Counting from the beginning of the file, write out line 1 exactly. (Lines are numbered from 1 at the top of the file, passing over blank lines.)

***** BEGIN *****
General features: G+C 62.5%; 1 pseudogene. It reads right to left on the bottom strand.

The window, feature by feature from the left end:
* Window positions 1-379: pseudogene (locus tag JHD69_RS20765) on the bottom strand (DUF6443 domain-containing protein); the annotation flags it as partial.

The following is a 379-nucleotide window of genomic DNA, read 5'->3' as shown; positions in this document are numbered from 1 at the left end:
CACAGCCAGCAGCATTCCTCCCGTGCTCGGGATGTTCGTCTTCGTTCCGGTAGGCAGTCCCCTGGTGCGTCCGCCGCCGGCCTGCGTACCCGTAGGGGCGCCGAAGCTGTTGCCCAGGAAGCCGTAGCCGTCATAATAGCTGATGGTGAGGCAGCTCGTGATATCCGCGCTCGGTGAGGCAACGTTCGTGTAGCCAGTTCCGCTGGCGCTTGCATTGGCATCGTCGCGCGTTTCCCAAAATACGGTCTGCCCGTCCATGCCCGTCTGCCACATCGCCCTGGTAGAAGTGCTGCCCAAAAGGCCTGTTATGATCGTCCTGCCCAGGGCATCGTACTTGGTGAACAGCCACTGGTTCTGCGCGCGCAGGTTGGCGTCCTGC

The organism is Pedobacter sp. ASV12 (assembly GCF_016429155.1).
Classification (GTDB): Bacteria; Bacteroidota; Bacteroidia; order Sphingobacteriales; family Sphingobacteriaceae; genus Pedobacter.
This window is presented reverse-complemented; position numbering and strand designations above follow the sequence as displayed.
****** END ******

General features: G+C 62.5%; 1 pseudogene. It reads right to left on the bottom strand.